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The Art of Getting Good Reviews

Some businesses work on a “numbers game” philosophy.  A discount shoe store, for example, can operate under the following correct assumption: everyone buys shoes; we have cheap shoes; therefore, as long as we put a sign up that says “we sell cheap shoes” we’ll do decent business even if we do have some dissatisfied customers.  As every plastic surgeon knows, that is not an assumption that applies to their profession. A cosmetic surgery practice thrives on its reputation built often on the foundation of solid referrals from pleased clients. As a result, surgeons who employ web marketing strategies like Google Places understand one of the keys to optimizing Google Places is to have a consistent stream of reviews. But, how to get them?

A Word of Caution – Stay Away from the Astroturf!

The term “astroturfing” was first used to describe political campaign managers who secretly worked to create what appeared to be a spontaneous grassroots movement. One of the dead giveaways this is going on is when you see 100,000 identical “spontaneous” signs show up at rallies across the country in a day.

Lifestyle Lift, a plastic surgery clinic in New York, recently learned the hard way how a manufactured positive review scheme can be the worst idea possible. Along with a $300,000 fine the clinic now has the unsavory label of being the first such practice to be cited for astroturfing. By using employees (not identified as such) to post glowing online reviews, the clinic was charged with using “deceptive commercial practices, false advertising, and fraudulent and illegal conduct.” The moral to the story: there really is a better way.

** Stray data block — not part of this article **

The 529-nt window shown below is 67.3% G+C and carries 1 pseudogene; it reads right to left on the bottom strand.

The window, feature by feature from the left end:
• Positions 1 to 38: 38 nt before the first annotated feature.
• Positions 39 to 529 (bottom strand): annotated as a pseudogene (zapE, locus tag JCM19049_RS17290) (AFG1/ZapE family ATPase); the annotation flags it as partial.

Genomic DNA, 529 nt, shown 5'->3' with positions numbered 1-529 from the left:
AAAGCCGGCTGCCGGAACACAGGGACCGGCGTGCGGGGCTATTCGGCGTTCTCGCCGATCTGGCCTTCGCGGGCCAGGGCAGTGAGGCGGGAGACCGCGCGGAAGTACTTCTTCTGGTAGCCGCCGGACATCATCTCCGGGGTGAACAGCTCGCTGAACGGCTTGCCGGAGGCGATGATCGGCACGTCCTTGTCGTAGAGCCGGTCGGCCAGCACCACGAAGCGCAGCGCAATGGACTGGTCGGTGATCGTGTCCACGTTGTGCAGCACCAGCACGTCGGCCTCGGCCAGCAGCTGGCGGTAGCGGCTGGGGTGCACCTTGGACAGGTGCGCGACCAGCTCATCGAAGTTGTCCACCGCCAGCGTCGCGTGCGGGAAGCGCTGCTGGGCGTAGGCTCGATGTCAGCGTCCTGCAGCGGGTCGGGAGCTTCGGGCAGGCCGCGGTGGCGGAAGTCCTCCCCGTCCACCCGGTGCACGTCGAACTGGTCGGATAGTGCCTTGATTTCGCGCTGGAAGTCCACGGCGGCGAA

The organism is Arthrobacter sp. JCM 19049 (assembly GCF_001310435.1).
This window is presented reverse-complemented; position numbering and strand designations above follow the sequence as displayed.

Three Ways to Develop a Consistent Stream of Positive Reviews

1.  Ask – It sounds too simple but it works. Don’t short circuit the process by asking clients to give you a good review. Instead, wait until a relationship has built up with a client over time and then ask if they would consider writing a brief review. Let them know you value them as a client and take their opinion seriously.

2. Make it Known – Have a moderated review page on your web site or have a link that points to your Google Places page where clients can leave a review. Younger clients are the most likely to be turned off by asking for a review. This is where a Facebook business page and Twitter come into play. The social media generation is already acclimated to expressing itself online.

3.  Respond to Every Review – This means having a regular process of reading every review you can find. In a future article we will talk about how to find these reviews but it does no good finding them if you aren’t going to reply. When it’s a good review, thank the client. When it’s bad, thank the client. Most professionals find the best way to deal with a negative review is NOT online. Instead, contact the reviewer personally and see what can be done to repair the relationship. Many clients dealt with this way often will go back and leave a positive review as a result.

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About Tim
Tim George is a regularly contributing author to the MDWebPro blog. Tim is passionate about web marketing for MDs expecially the latest trends and results in social media, SEO and inbound marketing. For more, please follow @MDWebPro on Twitter

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